The First in Line for Every Cholesterol-Lowering Treatment
Stacey has known she had familial hypercholesterolemia (FH) since she was a child. “My dad had his first heart attack when he was 36,” she says. “And at that time, his cholesterol was so high the doctors couldn’t measure it.”
They sent her father home, and a few years later he died of a massive heart attack. Stacey was 6 and her younger brother was just 3 years old.
Stacey’s family understood that she and her brother had inherited high cholesterol from their father, putting them at high risk for early heart disease. The family took action to manage that risk and found the right doctors to help them along the way. This is something Stacey has always appreciated. “Often luck plays a big role in life,” she explains. “I happened to have a really smart pediatrician who didn’t like the patterns she saw in my family.” Stacey’s pediatrician noted her father’s early heart attack, her grandmother’s fatal heart attack, and her aunt’s premature chest pains and insisted the kids have their cholesterol tested.
“People thought she was nuts.” But she wasn’t. Stacey’s cholesterol came back in the 400’s.
“We tried every drug over the next 15 to 20 years.”
Luck came into play again since Stacey happened to grow up down the street from Rockefeller University, a research hospital in New York City. “My brother and I were enrolled in any observational study available,” Stacey explains. “Ultimately we tried every drug over the next 15 to 20 years.” It started with bile acid sequestrants, Niacin, and other therapies – all of which were only moderately effective. Nothing helped her achieve safe LDL ranges.
Despite her determination to treat her cholesterol, in her early 20s Stacey looked in the mirror and saw the beginning of a corneal arcus. “I remember little about my dad,” she says, “but I do remember that he had these big blue eyes, and everyone said he had a big white ring around the color part of his eye. At that point I knew I was going to have a heart attack if I didn’t do something about it.”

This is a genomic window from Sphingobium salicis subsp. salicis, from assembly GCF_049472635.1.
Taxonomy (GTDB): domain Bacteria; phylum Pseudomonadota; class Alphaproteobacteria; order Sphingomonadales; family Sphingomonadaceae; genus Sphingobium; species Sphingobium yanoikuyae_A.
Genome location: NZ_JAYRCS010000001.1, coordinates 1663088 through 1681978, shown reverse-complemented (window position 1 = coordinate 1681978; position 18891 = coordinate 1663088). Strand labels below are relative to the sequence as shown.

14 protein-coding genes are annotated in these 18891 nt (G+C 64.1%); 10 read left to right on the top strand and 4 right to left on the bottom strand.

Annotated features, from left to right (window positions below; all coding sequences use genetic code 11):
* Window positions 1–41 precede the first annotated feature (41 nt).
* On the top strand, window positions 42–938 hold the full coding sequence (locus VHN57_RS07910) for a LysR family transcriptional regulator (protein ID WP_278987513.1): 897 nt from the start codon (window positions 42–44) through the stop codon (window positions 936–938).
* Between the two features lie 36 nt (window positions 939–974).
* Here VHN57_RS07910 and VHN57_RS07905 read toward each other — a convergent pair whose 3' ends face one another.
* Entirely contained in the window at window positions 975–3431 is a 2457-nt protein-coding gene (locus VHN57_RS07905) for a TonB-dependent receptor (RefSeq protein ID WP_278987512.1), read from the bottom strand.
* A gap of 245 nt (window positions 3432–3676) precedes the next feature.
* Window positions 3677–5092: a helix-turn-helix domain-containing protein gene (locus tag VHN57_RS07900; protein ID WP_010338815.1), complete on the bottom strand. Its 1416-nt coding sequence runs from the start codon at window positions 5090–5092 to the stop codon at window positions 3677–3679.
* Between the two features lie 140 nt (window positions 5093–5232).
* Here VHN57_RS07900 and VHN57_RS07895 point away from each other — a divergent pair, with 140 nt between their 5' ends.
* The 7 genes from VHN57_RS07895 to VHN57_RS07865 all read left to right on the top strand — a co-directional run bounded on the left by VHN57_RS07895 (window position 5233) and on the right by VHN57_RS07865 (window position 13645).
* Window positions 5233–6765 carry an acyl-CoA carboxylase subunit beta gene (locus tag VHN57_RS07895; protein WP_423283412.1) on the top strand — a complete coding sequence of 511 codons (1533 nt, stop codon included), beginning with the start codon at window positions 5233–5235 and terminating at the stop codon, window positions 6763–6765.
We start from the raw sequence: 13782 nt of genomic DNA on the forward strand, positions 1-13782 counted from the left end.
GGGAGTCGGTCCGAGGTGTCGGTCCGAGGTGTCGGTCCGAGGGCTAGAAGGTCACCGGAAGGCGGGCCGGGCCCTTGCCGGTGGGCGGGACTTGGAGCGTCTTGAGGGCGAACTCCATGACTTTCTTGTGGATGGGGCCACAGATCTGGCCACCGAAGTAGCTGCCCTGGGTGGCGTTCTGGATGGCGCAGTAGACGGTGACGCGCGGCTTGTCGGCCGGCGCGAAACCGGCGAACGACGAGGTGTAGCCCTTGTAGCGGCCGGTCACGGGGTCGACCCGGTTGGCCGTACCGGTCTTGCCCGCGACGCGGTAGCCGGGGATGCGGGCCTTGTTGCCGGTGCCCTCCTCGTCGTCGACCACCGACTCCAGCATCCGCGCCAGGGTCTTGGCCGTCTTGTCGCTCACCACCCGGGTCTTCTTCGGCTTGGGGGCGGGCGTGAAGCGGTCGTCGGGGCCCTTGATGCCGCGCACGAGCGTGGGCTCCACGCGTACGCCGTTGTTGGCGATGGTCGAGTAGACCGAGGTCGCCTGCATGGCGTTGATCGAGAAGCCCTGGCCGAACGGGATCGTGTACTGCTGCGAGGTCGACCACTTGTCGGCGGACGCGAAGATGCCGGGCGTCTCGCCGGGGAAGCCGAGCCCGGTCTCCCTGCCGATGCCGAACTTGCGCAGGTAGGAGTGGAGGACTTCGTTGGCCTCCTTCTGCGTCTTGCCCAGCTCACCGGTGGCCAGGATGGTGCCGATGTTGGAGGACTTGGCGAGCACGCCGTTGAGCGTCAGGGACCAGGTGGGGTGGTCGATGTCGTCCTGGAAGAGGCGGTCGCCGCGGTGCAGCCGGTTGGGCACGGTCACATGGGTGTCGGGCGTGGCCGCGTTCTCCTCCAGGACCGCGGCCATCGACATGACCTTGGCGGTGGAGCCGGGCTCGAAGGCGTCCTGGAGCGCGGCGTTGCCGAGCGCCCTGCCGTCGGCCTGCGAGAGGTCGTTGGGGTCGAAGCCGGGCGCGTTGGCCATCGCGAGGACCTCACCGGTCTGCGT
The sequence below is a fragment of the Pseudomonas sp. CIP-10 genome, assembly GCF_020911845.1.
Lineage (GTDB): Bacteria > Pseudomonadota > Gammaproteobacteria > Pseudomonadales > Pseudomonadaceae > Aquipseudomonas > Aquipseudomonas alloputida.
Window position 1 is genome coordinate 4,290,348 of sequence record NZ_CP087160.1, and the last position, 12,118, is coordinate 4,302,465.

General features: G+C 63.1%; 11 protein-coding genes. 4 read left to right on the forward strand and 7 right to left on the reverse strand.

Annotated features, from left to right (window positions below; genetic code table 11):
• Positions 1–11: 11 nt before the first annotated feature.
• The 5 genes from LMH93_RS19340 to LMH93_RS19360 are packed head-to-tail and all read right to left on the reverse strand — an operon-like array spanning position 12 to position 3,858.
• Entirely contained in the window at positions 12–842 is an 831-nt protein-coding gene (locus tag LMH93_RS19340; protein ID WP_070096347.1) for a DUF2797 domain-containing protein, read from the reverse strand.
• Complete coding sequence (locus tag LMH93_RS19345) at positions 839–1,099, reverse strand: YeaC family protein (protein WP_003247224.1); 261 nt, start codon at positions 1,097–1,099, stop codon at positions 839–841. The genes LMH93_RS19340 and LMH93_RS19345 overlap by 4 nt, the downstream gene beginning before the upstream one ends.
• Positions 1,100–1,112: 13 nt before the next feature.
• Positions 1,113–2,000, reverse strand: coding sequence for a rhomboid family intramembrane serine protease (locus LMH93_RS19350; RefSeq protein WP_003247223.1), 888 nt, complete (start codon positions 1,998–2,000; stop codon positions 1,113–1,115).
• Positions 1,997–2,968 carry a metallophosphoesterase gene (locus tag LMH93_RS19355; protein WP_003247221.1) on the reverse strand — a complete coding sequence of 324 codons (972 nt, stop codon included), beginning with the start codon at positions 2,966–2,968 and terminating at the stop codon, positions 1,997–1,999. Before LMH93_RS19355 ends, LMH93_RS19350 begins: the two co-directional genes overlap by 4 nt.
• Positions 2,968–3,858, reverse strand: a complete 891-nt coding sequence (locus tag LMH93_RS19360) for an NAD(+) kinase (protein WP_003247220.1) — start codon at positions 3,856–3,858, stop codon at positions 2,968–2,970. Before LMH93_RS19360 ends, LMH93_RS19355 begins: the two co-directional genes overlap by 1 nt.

“There was nothing we could do for your dad. There is an enormous amount we can do for you.”
Around the same time Stacey came across a Time Magazine cover story about the two doctors who won the Nobel Prize for their research on FH. This pushed Stacey to search for a doctor until she found one that specialized in lipids.
This doctor told her “There was nothing we could do for your dad. There is an enormous amount we can do for you and your future children.”
“I now anxiously await the development and approval of the class of medications that will lower Lp(a).”
Over the next 35 years, every time a new cholesterol-lowering medicine became available Stacey’s doctor called her. “Actually, my brother was the first call. I was the second,” says Stacey. She started statins in her 30s and was first in line for a PCSK9 inhibitor. Her LDL is now around 45 mg/dL.
While Stacey’s LDL is adequately under control, she recently discovered she also has high lipoprotein(a), also known as Lp(a). “Just like I anxiously awaited the development and approval of statins, and just as I anxiously awaited the development and approval of PCSK9 inhibitors, I now anxiously await the development and approval of the class of medications that will lower Lp(a).”
“They’re going to be fine as long as they take their medicine.”
Because of all of these efforts, Stacey and her brother are in their 60’s and neither have had any cardiac events.
Two of Stacey’s three children inherited FH, and she has two young grandchildren who will be screened and treated, if necessary.
“My song and dance with my kids was that they were going to be just fine as long as they took their medicine,” Stacey explains. And getting that medicine for her children was a journey full of roadblocks. “No one would put my kids on a statin. I searched and searched until I found a pediatrician that would.”
“I’ve been fortunate, but almost everyone else with FH hasn’t been. I would like to change that.”
Stacey had access to the early and aggressive treatment. That’s why she supports the efforts of the Family Heart Foundation in finding all the other families suffering the effects of FH and high Lp(a). “I’ve been fortunate, but almost everyone else with FH hasn’t been. I would like to change that,” says Stacey.
As a long time Board Member and benefactor of the Family Heart Foundation, Stacey sees the incredible role it has played in helping people make their own luck. From the specialist map to the Care Navigation Center, the resources the Family Heart Foundation provides are instrumental in making sure everyone can find the right doctor and the right care. Stacey knows this initiative means hard work and support in every way. “We have to support the discoveries that will translate into the care that will save people’s lives,” she says.
The work of the Family Heart Foundation does, indeed, save lives.